Now The Daily Show is the first late-night program to forego reruns, with a goal for new content to fill the show’s 11-11:30 PM slot nightly. The Daily Social Distancing Show also will continue to be available on the series' social channels. That is expected to set a template for the other late-night shows, many of which are longer in length on linear TV, making the transition more difficult. It also involves bringing homemade video production up to meet the broadcast standards.
The Daily Social Distancing Show‘s digital editions have varied in length between 12-18 min with no commercials, so expanding the episodes to fill a 20something minute slot with no commercials won’t be a stretch. The show also tested monologues, celebrity interviews and pieces with correspondents over the last three nights. Moving forward, Noah will also continue the donation drive supporting the charities No Kid Hungry and City Harvest.
Over the three digital editions, The Daily Show has covered an Italian success story, the closing of the U.S.-Canada border, America’s governors taking matters into their own hands amid President Trump’s misinformation and spring breakers insisting on partying. Plus Daily Show Correspondents Roy Wood Jr. and Jaboukie Young-White have checked in...
The 2006 Oscars will forever be remembered as the infamous ceremony where “Crash” beat “Brokeback Mountain” for Best Picture. Ang Lee’s groundbreaking gay romance was the critical favorite and it won three of the eight Oscars it was nominated for that year: Best Director, Best Adapted Screenplay, and Best Original Score. Headlining actors Heath Ledger and Jake Gyllenhaal both earned Oscar nominations for their performances. The actors were asked to present during the 2007 Oscars telecast, but Gyllenhaal revealed in a recent interview with Another Man magazine via NME that Ledger turned down the opportunity because it would mean making jokes at the expense of the gay “Brokeback” love story.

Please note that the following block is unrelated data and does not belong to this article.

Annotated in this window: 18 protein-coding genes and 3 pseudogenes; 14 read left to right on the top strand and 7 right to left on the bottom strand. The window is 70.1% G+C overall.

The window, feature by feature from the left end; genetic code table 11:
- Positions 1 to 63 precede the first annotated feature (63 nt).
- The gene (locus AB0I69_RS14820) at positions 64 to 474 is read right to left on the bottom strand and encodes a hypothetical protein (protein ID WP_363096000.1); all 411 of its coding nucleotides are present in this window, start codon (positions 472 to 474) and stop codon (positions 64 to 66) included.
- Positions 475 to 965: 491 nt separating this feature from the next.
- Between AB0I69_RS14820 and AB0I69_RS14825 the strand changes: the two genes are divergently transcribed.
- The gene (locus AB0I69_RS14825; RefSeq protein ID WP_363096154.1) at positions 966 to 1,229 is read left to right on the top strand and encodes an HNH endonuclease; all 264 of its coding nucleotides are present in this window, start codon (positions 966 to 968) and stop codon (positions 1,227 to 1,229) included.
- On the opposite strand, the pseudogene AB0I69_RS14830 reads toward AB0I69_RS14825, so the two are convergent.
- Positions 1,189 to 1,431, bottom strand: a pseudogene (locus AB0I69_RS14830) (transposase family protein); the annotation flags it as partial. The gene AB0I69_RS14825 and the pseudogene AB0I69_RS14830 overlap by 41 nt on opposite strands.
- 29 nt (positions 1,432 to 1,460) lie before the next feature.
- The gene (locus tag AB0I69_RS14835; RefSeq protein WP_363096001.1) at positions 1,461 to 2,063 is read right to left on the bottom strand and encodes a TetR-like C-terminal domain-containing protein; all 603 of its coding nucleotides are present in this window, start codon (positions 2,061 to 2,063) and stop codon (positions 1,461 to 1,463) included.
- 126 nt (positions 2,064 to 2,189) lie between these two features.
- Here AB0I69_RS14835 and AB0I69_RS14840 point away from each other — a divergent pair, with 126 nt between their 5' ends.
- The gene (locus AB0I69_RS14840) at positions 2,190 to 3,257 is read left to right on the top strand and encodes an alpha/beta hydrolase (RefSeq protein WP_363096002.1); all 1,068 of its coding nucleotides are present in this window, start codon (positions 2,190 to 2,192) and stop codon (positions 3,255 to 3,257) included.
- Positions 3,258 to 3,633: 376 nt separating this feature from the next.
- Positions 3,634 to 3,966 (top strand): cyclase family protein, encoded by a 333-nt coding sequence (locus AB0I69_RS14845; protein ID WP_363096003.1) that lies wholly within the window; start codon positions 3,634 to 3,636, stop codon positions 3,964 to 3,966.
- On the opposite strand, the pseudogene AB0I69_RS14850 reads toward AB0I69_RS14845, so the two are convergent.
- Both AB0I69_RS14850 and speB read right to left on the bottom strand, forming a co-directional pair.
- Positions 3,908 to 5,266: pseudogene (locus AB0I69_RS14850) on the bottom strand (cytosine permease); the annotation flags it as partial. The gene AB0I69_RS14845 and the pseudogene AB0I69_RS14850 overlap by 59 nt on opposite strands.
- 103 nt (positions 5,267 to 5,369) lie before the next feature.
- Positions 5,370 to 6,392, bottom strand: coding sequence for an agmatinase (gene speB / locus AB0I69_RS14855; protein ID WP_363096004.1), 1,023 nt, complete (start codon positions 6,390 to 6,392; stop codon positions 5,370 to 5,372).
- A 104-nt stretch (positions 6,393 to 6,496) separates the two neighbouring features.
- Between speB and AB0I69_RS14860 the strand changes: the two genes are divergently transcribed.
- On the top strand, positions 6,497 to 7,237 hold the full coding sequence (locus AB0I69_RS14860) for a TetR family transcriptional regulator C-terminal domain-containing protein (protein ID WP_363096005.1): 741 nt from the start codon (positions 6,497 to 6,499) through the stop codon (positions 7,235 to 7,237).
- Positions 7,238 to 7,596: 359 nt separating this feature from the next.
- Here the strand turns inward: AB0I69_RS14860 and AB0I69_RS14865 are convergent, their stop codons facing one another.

“I mean, I remember they wanted to do an opening for the Academy Awards that year that was sort of joking about it,” Gyllenhaal said. “And Heath refused. I was sort of at the time, 'Oh, okay... whatever.' I'm always like, ‘It's all in good fun.’ And Heath said, 'It's not a joke to me — I don't want to make any jokes about it.’”
Gyllenhaal, “That's the thing I loved about Heath. He would never joke. Someone wanted to make a joke about the story or whatever, he was like, 'No. This is about love. Like, that's it, man. Like, no.'”
Ledger was nominated in the Best Actor category but lost to “Capote” star Philip Seymour Hoffman. Gyllenhaal lost to George Clooney in “Syriana” for Best Supporting Actor. “Brokeback Mountain” marked the first Oscar nominations for both actors. Ledger would go on to be nominated and win his Oscar in the Best Supporting Actor race for his role as the Joker in Christopher Nolan’s “The Dark Knight.” Ledger received the Academy Award posthumously. “Brokeback” remains Gyllenhaal’s sole Oscar nomination to date.
Gyllenhaal has previously spoken about Ledger’s disdain for “Brokeback Mountain” jokes, but this is the first time the actor has revealed his late co-star turned down the Oscars. Gyllenhaal told “Today” in July 2019 that “Brokeback” marked a pivotal moment in his career. “It opened tons of doors,” he said. “It was crazy. It was amazing. It's defined my career in different ways. [But the film] is bigger than me...It has become not ours anymore. It's the world's.”
Read Gyllenhaal’s latest interview in its entirety on the Another Man website.